By Donna Thornton/News Editor
Gadsden State Community College marked the completion of a project to improve safety and connect the East Broad and the Wallace Drive campuses Feb. 11 in Mardi Gras style, with a parade and ribbon cutting, as well as open houses at the Automotive Service Technology program and at the Bevill Center.
Dr. Mark Heinrich, chancellor of the Alabama Department of Post-Secondary Education, and Mary Scott Hunter of the State Board of Education were among the state dignitaries present for the opening of the Cardinal Gateway Project.
Gadsden State Community College President Raymond Staats welcomed all guests and spoke of the importance of this and other physical improvements at the college.
“We are excited about the completion of this project as the first step in revitalizing our Gadsden State campuses,” Staats said. “The Gateway greatly improves student and employee safety and access.
“We are proud to be on a journey to make the physical presence (of Gadsden State) match its academic quality,” Staats said.
Henrich said it was a proud day for the entire post-secondary system. He recalled Staats bringing a video of traffic at the intersection to a meeting, and hearing gasps as the audience saw several near accidents. This project, he and others said, is designed to make it safer.
“Everything we do day in and day out is about you,” Heinrich said to Gadsden State students gathered for the ceremony.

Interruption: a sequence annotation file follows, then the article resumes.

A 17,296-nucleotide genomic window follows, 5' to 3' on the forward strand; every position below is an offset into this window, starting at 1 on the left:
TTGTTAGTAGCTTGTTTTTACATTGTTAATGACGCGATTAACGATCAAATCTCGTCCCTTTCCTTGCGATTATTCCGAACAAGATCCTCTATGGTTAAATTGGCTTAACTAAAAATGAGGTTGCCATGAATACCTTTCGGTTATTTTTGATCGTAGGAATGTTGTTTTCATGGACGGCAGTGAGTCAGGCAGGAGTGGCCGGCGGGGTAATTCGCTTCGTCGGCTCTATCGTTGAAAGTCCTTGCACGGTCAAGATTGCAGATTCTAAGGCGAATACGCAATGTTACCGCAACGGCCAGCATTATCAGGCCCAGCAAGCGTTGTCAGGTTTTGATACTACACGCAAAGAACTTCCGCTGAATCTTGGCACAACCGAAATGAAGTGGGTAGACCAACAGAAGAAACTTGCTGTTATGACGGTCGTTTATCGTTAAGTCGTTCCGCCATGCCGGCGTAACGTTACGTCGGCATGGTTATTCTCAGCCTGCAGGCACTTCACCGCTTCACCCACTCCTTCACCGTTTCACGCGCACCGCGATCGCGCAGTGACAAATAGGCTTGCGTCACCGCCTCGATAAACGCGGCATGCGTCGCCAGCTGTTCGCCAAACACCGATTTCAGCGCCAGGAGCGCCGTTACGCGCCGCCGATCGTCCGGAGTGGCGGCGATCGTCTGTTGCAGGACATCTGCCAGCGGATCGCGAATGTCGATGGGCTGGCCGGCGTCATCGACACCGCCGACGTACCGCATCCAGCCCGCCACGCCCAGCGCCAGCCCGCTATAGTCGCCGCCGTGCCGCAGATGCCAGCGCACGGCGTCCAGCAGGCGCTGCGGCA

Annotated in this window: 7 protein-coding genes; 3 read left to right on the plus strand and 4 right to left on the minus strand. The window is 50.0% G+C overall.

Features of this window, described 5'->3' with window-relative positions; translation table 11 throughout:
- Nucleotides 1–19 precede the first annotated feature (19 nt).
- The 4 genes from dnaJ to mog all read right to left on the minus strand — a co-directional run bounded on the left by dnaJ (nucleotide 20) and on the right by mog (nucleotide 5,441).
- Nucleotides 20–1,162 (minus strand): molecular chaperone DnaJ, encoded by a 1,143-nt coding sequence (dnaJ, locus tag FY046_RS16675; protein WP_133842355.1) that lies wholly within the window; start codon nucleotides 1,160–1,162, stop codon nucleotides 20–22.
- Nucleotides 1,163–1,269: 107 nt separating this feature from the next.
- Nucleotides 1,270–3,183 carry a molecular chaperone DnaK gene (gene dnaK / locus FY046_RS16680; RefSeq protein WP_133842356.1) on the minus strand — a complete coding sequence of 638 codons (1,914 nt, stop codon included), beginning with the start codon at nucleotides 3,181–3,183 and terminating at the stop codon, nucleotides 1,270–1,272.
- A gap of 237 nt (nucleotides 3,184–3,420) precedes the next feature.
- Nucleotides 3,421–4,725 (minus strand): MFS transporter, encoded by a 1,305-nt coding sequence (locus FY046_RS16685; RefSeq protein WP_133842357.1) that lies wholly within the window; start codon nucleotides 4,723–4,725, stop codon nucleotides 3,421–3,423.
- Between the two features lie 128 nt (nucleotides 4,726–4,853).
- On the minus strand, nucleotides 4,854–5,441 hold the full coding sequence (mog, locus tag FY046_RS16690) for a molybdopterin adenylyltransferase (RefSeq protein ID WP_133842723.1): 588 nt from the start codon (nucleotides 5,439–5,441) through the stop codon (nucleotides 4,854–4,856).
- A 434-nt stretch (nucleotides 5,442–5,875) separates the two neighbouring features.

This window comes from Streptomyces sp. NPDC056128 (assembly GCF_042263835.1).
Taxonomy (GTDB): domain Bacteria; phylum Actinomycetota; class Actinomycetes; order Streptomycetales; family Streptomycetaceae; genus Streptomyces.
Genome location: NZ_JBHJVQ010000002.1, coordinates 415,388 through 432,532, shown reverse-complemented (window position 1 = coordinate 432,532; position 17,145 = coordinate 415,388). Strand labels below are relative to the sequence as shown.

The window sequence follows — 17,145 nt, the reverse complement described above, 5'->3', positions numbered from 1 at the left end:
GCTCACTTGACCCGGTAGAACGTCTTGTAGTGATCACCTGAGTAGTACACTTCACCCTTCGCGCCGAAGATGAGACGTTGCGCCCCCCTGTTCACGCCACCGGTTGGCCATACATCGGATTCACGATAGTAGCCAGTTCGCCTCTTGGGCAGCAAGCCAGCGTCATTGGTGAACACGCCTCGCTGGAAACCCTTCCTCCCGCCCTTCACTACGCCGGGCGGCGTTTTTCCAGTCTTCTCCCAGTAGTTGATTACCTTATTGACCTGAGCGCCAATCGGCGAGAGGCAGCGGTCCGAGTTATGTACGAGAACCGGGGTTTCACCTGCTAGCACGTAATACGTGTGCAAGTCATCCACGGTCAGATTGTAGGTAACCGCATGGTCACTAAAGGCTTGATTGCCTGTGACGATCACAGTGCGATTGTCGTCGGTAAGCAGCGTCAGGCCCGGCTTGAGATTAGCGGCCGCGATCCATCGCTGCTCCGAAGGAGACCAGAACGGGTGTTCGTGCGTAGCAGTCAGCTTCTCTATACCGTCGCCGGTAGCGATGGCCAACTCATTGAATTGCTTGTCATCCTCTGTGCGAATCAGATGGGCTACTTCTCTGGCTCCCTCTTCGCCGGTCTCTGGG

Construction on the Gateway Project began in July 2012, which was designed to improve safety for students, staff and visitors, alleviate a traffic hazard, and connect the East Broad and Wallace Drive campuses, according to a press release from Gadsden State. More than 24,000 vehicles travel through this area daily and moving from campus to campus proved to be a challenge, especially at peak traffic times. The campus gateway features a new road with a four-way traffic signal and is designed to better accommodate students and visitors. The new intersection provides a “push to walk” convenience for students or pedestrians to allow easily access to both campuses.
As a result of the new design, additional parking spaces will accommodate students and visitors at the Wallace Hall Fine Arts Center.
Gadsden State’s Automotive Service Technology building is the newest instructional building located on the East Broad Campus of Gadsden State. The facility is equipped with four new vehicle lifts, eight bays for student instruction, and classroom space. Four-wheel electronic alignment is performed on vehicles using the latest technology with the new Hunter electronic lift and laser alignment machine.
Renovations to the Bevill Center, located on the East Broad Campus, established a world-class facility with a professional office suite for Alabama Technology Network-Gadsden (ATN-Gadsden) including ten staff offices, a modernized workroom and an enhanced Executive Board Room. The Lecture Hall, which capably seats more than 100, was renovated and updated to better serve instructional needs and the needs of the community.
This new center is now the home of over 200 degree-seeking students from four associate degree programs and provides advanced technological learning experiences in the areas of Automotive Manufacturing, Civil Engineering, Electronics Engineering and Mechanical Design. Entering the facility, the first focal point is the three automation labs equipped for instruction on ControlLogix Programmable Logic Controllers (PLC’s), Fanuc Robotics and Instrumentation and Process Controls.